The leftist Israeli party Meretz pulled out of the governing coalition Wednesday to show its rejection of a plan for resolving the crisis with another coalition member, public radio reported.
Education minister Yossi Sarid, trade and industry minister, Ran Cohen, and agriculture minister, Haim Oron, handed their letters of resignation to Prime Minister Ehud Barak at his Tel Aviv area home.
Zehava Gal-On, leader of the Meretz members of parliament, said: "We are ready to pay the price out of a sense of responsibility toward the government and the person who heads it, and toward peace.
Sarid told reporters after leaving Barak's home that he had told him "the resignation was for the good of the coalition." He has said previously he was ready to leave the government but continue to support its peace process initiatives.
"We can't make new concessions to Shas, but we don't want to throw a monkey wrench (spanner) into the works of the peace process, and we take responsibility for the government's fall," Meretz leader Sarid said after his party's 10 members of parliament made the decision earlier Wednesday.
The withdrawal of both Meretz and the ultra-orthodox Jewish party Shas would bring down the government. Without them, Barak's coalition would hold only 43 of the Knesset's 120 seats and have only 24 ministers.
On Tuesday, Shas, which has 17 MPs, resigned effective Thursday afternoon. Its withdrawal alone would have left Barak with a minority government after only 11 months in power.
However, Barak's representatives and Shas leaders were continuing their negotiations Wednesday to try to reach a compromise.
Barak's office issued a statement saying "the prime minister is sorry that we have come to the resignation of the ministers of Meretz, a party he continues to consider a natural partner and traveling companion.
The Meretz resignations will take effect 48 hours after they were submitted, in accordance with Israeli law.
Gal-On said earlier that "we don't agree that the crisis should be resolved at the expense of Yossi Sarid, by stripping him of control over Shas's educational network and entrusting it to a new authority." Sarid is Shas's bete noire.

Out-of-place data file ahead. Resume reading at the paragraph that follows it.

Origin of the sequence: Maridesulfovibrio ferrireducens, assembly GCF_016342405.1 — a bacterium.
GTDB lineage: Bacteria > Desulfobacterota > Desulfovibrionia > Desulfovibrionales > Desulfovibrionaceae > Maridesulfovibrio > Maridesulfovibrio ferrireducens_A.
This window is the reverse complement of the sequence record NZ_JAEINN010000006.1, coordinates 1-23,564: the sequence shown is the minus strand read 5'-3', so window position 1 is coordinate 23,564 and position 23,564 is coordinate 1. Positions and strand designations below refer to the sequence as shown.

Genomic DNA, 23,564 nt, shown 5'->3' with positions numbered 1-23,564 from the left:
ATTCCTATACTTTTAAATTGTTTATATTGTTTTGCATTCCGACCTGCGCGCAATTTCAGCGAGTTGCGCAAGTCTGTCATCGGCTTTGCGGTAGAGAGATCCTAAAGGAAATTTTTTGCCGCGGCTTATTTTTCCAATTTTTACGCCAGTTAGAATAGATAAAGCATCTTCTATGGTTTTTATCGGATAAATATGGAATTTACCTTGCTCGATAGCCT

The government's political troubles erupted two weeks ago after Shas and two other right wing and religious parties in Barak's coalition sided with the opposition in a parliamentary vote backing early elections.
Shas upped the stakes Tuesday demanding the preservation of the biblical lands of Israel -- suggesting its opposition to further West Bank land transfers to the Palestinians.
The statement issued by Barak's office said: "The parties must compromise to allow for progress in the peace process."
Barak himself insisted Wednesday in Haifa that "nothing, no problem of such and such party, will stop us. To advance the process to conclude accords with the Palestinians is more important than any partisan issue."
Barak said on Tuesday he was seeking to form the "widest possible" government and wanted Shas to stay, although he insisted he would not bow to "coercion" and said 90 percent of the problems had been resolved.
Shas has also been demanding about eight million dollars to prop up its schools network and for the legalization of its pirate radio stations.
The Israeli media has been packed with speculation of possible scenarios for a new Barak government, with some suggesting a narrow coalition of mainly left-wing secular parties with the backing of 10 Arab lawmakers or a national unity government including the right-wing opposition Likud bloc - OCCUPIED JERUSALEM (AFP)
© 2000 Al Bawaba (www.albawaba.com)